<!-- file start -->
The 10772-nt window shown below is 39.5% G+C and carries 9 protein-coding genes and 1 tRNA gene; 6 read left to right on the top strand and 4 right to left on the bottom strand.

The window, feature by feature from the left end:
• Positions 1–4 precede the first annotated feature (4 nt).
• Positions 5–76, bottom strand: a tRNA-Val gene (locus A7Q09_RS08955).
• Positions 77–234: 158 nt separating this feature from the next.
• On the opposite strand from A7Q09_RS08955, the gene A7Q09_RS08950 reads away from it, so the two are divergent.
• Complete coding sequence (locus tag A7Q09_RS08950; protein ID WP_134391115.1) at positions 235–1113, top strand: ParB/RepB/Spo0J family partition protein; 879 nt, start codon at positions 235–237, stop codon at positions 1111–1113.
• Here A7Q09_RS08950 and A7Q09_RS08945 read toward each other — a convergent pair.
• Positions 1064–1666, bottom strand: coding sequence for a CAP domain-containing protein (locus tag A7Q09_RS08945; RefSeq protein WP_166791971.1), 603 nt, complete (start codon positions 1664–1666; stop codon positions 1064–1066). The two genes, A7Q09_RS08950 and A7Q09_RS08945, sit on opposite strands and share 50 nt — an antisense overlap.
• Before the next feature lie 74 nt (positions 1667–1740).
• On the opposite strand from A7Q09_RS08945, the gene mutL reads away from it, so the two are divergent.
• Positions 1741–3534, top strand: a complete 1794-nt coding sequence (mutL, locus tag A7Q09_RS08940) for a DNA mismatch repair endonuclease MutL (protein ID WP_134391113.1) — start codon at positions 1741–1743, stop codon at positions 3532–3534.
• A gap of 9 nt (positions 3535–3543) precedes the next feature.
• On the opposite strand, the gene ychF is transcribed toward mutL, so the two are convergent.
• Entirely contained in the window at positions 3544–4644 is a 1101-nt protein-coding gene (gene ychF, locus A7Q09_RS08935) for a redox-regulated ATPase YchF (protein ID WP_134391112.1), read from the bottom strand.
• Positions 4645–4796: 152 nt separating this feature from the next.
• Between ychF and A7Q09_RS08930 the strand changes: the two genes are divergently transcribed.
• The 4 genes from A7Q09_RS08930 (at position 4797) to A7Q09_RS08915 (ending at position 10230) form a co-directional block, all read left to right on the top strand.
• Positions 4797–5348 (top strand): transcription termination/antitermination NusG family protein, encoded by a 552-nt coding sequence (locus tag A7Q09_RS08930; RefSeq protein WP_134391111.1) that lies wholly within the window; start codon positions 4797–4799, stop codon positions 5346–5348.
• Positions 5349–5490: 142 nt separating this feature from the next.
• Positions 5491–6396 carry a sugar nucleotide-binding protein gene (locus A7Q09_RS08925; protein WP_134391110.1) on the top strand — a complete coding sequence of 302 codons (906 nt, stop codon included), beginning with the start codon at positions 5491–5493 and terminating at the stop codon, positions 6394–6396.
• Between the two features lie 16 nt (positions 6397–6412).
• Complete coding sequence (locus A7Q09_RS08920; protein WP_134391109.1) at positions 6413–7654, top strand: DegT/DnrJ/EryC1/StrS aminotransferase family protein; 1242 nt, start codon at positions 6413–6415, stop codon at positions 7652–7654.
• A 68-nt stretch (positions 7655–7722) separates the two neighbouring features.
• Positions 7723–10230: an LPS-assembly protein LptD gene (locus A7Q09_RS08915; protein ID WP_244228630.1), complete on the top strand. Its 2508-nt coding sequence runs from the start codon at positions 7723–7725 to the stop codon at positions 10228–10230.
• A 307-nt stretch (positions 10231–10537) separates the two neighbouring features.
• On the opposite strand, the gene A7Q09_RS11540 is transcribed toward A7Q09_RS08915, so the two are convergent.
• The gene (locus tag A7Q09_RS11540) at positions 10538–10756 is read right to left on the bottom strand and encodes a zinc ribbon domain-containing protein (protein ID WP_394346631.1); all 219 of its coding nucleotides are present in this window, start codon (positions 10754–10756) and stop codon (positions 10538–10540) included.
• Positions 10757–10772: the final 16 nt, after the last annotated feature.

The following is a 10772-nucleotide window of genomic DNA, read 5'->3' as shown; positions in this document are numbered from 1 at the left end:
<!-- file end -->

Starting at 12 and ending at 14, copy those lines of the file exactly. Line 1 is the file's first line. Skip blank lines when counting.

• Positions 1741–3534, top strand: a complete 1794-nt coding sequence (mutL, locus tag A7Q09_RS08940) for a DNA mismatch repair endonuclease MutL (protein ID WP_134391113.1) — start codon at positions 1741–1743, stop codon at positions 3532–3534.
• A gap of 9 nt (positions 3535–3543) precedes the next feature.
• On the opposite strand, the gene ychF is transcribed toward mutL, so the two are convergent.